My Life In Travel: Julia Bradbury, television presenter

'I'd love to do a proper trek in the Himalayas'
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The Independent Travel

First holiday memory?

Scottish dancing in the hall at the Crieff Hydro, which is a big family-run hotel in Perthshire where my parents used to take me when I was a little girl. It was a real traditional Scottish family holiday with riding, walking, crazy golf and dancing. We take my nephew there now.

Best holiday?

The first time I went to South Africa, nearly 20 years ago. I did a six-week journey around the country and I fell in love with it. I went from the mountains of Franschhoek, to Cape Town and the wine lands. I go back about three times a year now.

Favourite place in the British Isles?

Rutland – the smallest county in England in terms of population – is a favourite because I live there. More recently, I've discovered the Isles of Scilly. They are absolutely breathtaking and there is such a wonderful, quiet way of life there. It was pretty idyllic.

What have you learnt from your travels?

Curiosity and empathy travel well. You have to be sensitive to wherever you are, but inquisitive too.

Ideal travelling companion?

A good director who knows what they want and the story we need to get.

Beach bum, culture vulture or adrenalin junkie?

All of the above. It really depends where I'm at with work because I'm constantly on the move. Sometimes I've got to flake out and read books on a beach. For me, it's exploration and exposure to new things and new places.

Greatest travel luxury?

Turning left on the plane. It's still a special occasion but it is the greatest luxury.

Holiday reading?

I've always got a couple of books on the go. I don't pick a particular genre because I like to dip in and out of things. At the moment, I'm reading Celebrity by Marina Hyde and Mawson's Will, which is the incredible story of the Antarctic explorer Douglas Mawson. He survived an amazing polar journey on his own but his story is often overlooked.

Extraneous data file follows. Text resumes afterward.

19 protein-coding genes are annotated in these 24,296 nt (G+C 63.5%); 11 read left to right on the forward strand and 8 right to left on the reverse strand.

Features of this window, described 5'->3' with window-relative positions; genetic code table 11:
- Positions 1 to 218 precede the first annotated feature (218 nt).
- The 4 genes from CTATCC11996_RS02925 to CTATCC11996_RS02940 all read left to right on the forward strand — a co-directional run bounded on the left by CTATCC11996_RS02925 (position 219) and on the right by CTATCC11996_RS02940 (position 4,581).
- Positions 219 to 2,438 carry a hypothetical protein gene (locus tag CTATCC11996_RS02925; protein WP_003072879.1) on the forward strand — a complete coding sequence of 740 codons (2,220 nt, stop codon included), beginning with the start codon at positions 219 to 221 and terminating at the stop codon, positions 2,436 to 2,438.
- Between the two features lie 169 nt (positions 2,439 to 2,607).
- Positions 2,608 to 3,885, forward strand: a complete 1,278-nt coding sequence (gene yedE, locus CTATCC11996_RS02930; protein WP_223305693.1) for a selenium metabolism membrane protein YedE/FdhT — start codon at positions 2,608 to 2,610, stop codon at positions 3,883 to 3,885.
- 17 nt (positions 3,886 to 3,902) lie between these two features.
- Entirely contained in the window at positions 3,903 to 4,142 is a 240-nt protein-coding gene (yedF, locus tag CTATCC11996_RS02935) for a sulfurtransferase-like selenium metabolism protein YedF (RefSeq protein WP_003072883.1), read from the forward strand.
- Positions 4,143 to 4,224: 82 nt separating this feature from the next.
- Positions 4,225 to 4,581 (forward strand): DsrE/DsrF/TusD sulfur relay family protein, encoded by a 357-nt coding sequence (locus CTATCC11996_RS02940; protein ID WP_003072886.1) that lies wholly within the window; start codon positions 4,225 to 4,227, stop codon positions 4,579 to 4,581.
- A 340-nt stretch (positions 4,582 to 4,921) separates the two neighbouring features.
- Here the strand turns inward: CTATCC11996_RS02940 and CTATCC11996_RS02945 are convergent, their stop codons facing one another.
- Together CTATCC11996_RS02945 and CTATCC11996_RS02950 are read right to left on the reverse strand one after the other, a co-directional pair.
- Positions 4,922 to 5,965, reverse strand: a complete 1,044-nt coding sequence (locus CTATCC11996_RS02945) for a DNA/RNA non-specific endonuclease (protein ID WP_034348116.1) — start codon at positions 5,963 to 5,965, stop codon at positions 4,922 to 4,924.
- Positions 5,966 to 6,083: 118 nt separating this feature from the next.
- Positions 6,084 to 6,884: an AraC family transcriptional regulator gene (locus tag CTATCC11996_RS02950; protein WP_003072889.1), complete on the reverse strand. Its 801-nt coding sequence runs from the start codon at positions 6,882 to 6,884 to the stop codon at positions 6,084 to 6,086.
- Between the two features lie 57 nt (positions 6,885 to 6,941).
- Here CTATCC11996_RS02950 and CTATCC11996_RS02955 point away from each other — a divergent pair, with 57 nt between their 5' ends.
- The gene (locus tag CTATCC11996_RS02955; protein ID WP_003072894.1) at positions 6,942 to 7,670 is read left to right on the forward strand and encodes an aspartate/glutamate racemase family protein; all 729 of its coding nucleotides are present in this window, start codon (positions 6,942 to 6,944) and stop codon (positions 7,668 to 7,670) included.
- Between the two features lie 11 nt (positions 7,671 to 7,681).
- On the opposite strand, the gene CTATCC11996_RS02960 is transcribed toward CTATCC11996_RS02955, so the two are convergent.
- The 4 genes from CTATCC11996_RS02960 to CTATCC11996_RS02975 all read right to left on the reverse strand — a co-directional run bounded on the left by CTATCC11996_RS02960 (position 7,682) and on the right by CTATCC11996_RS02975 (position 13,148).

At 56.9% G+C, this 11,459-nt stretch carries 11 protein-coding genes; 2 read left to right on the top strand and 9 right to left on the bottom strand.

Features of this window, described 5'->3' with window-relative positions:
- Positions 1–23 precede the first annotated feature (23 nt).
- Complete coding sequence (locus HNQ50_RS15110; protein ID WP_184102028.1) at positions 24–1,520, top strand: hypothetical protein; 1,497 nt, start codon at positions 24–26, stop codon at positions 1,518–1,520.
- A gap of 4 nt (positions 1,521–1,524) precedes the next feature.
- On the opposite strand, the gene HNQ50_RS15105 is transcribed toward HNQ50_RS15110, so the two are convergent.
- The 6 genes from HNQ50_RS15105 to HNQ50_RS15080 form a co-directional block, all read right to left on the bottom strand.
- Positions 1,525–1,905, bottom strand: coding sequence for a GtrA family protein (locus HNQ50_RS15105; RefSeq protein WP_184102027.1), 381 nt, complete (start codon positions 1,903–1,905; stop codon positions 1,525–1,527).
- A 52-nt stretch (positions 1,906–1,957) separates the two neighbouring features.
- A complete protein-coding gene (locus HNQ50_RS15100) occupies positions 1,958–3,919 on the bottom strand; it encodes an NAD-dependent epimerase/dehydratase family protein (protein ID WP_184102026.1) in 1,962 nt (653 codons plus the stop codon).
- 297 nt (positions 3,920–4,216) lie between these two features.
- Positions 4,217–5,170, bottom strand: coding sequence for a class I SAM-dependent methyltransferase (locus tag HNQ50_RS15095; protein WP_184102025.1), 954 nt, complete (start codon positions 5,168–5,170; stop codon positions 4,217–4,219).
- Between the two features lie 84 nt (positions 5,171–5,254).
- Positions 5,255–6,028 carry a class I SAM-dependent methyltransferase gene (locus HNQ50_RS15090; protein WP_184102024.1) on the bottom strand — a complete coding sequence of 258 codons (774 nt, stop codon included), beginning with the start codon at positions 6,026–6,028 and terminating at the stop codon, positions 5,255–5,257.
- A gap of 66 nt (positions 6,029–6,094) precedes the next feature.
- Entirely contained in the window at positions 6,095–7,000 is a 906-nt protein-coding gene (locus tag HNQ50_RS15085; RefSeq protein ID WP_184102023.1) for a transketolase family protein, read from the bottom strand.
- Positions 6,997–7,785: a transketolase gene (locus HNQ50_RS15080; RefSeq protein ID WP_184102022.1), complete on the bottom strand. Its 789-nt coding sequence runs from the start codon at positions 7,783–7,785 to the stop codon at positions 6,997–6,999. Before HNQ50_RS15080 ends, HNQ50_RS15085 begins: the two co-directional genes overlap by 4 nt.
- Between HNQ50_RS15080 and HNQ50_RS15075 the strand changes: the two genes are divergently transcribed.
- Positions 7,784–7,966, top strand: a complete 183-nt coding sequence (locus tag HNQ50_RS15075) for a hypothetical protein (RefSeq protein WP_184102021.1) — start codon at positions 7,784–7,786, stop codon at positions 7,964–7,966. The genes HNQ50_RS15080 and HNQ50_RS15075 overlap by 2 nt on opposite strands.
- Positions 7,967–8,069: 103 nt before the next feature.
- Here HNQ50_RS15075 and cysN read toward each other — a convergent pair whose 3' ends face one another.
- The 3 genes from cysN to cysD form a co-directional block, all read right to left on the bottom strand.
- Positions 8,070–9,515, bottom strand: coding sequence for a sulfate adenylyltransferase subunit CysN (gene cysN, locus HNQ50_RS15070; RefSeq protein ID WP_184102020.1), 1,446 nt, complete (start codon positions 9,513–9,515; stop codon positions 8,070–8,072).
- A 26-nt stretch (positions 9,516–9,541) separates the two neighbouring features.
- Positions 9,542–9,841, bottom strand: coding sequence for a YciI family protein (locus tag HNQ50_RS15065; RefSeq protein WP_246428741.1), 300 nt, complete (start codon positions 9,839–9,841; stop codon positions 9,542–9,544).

Where has seduced you?

South Africa. I've just made my first television series there, a walking programme for the BBC. The walks there are incredible. Otherwise I loved Costa Rica and Nicaragua, which are both wild, lush and gorgeous with volcanic landscapes and wild beaches.

Better to travel or arrive?

I'm always excited to arrive. My life is travelling so I'm over it. I'm waiting for teleportation to arrive.

Worst travel experience?

A frightening experience was getting lost in a car on the outskirts of Johannesburg as night was falling. All of us in the car, including South Africans, were pretty scared.

Worst holiday?

Not making it to Vietnam. The flights were booked, the hotel was booked but there were visa issues.

Worst hotel?

A hotel in Strangford Lough, County Down. They wouldn't serve any food after 8.30pm, not even at 8.35pm. The hungry crew were not happy.

Best hotel?

The One&Only Reethi Rah in the Maldives; the infinity pool is just gorgeous. Close to home it's Barnsdale Lodge in Rutland. It is an old farmhouse and I know them all really well there. It's lovely and comfortable and there's a great bar where you can while away Sunday afternoons.

Favourite walk/swim/ride/drive?

One of my favourite walks is the Monsal Trail in the Peak District, where I started walking when I was a nipper with my dad. And of course, Wainwright territory in the Lake District. I couldn't choose one, though – every day is a different day up there.

Best meal abroad?

Fresh spaghetti lobster served up on the beach on a glorious summer day at Restaurante Juan y Andrea on the island of Formentera near Ibiza.

First thing you do when you arrive somewhere new?

Always unpack. I hate it because I have to do it almost every day of my life so I try to do it as quickly as possible so I'm not rummaging for things. The next thing is to have a swim.

Dream trip?

The Himalayas, where I've never been. I don't mind which of the six countries they straddle that I go to, but I'd love to do a proper trek for a few weeks.

Favourite city?

I love Berlin. It's so artistic, the people are lovely and the architecture takes your breath away. The public transport system is fantastic, and I know it shouldn't be a good thing but everyone speaks fantastic English there.

Where next?

Hopefully to South Africa.

Where to Go When: Great Britain & Ireland, with a preface by Julia Bradbury, is published by DK (£15.99; Julia also presents Countryfile on BBC 1, Sundays at 6pm.